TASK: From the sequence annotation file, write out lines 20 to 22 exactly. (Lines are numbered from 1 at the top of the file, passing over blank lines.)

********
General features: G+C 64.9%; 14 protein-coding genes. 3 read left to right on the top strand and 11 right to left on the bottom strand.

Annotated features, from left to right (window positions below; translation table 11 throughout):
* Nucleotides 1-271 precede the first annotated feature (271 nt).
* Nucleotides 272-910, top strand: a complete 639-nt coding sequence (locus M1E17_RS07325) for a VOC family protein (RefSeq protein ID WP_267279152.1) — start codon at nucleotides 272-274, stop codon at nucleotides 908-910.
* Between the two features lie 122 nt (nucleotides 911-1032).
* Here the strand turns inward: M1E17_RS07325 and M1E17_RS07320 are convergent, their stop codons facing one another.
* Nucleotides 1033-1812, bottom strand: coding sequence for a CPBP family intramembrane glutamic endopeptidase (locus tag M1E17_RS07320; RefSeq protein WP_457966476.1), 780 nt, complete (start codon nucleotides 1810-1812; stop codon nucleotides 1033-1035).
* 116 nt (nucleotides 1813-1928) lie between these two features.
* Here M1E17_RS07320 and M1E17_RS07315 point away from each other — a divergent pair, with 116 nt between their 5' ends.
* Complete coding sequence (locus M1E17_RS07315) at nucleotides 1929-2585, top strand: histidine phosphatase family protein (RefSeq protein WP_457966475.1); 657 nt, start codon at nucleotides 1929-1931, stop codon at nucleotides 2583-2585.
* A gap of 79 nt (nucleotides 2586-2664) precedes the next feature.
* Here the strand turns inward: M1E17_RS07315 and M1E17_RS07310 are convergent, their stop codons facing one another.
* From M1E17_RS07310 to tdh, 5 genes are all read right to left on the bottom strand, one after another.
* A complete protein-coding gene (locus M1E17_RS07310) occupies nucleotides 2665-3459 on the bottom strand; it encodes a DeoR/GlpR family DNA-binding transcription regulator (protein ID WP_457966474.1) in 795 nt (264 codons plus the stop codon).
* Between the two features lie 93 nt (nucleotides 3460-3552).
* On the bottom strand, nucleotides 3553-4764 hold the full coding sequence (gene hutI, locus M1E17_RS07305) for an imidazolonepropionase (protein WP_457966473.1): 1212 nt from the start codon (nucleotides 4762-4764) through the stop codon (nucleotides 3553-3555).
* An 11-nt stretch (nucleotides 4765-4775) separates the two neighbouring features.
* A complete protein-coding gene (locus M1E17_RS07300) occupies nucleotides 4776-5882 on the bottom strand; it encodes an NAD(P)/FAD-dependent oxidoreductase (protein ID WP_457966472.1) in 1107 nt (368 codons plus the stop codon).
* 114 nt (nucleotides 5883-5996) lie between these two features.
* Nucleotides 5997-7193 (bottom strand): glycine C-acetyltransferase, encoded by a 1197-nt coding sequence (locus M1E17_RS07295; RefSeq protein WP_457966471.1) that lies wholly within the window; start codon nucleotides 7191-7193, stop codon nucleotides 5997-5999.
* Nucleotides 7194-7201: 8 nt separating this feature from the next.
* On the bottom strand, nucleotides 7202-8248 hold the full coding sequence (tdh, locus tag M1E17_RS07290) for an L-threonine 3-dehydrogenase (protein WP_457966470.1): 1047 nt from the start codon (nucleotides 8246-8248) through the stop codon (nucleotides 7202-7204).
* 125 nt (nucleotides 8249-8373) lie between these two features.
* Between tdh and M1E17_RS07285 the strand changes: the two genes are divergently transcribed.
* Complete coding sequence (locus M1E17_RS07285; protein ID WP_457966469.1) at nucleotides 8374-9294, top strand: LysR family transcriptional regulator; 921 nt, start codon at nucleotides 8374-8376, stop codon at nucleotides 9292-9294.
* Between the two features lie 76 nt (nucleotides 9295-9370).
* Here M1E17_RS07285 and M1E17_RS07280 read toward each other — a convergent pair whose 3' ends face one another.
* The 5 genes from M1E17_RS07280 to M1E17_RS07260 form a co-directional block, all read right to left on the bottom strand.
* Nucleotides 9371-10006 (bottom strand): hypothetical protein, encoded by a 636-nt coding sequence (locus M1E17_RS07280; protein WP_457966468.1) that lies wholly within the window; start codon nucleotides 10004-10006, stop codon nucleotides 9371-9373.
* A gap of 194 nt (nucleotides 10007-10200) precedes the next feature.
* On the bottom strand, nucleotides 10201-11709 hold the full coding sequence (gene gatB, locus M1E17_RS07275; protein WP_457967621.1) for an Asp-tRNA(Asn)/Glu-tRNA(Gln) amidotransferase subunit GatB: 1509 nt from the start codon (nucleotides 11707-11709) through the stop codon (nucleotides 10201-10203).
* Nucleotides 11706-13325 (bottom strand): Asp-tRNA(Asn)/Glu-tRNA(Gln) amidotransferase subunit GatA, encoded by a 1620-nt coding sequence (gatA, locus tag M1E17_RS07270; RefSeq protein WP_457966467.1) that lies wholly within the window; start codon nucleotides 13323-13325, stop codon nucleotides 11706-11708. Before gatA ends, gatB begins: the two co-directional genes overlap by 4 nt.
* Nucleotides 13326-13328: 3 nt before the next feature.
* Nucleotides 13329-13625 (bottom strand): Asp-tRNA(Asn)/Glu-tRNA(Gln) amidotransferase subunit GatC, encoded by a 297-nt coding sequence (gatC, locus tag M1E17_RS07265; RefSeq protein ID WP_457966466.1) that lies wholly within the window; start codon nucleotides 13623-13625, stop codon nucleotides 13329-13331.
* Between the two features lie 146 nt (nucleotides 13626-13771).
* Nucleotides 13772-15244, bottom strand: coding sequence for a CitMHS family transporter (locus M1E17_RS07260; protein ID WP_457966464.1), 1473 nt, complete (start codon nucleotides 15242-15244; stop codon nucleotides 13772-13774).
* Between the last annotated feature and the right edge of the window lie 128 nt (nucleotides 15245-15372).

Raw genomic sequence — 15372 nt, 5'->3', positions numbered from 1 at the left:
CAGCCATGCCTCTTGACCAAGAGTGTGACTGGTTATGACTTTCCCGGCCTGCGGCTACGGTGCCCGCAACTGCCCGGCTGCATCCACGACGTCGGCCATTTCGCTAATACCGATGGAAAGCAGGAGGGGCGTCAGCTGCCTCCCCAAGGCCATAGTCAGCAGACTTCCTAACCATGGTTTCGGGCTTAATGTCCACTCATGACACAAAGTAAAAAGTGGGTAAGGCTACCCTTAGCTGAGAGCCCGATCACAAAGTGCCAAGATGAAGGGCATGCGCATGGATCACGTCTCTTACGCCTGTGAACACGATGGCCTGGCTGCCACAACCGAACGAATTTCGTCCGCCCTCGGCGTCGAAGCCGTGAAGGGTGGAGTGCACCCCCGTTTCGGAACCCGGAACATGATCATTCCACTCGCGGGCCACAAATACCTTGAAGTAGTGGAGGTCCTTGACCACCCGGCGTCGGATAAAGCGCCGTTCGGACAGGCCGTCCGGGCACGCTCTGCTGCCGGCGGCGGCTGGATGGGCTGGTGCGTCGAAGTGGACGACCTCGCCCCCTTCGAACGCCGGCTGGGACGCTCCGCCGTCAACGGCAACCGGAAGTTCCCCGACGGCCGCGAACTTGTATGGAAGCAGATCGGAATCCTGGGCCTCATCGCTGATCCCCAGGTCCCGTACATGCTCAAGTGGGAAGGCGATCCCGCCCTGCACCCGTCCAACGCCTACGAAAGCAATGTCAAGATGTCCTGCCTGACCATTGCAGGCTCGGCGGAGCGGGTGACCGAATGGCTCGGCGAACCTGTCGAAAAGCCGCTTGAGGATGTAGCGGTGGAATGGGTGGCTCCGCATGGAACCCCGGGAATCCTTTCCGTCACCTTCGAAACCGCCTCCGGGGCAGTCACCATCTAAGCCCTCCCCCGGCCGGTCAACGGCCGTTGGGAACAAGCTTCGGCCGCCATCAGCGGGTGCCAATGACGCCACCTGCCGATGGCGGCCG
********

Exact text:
* Nucleotides 5997-7193 (bottom strand): glycine C-acetyltransferase, encoded by a 1197-nt coding sequence (locus M1E17_RS07295; RefSeq protein WP_457966471.1) that lies wholly within the window; start codon nucleotides 7191-7193, stop codon nucleotides 5997-5999.
* Nucleotides 7194-7201: 8 nt separating this feature from the next.
* On the bottom strand, nucleotides 7202-8248 hold the full coding sequence (tdh, locus tag M1E17_RS07290) for an L-threonine 3-dehydrogenase (protein WP_457966470.1): 1047 nt from the start codon (nucleotides 8246-8248) through the stop codon (nucleotides 7202-7204).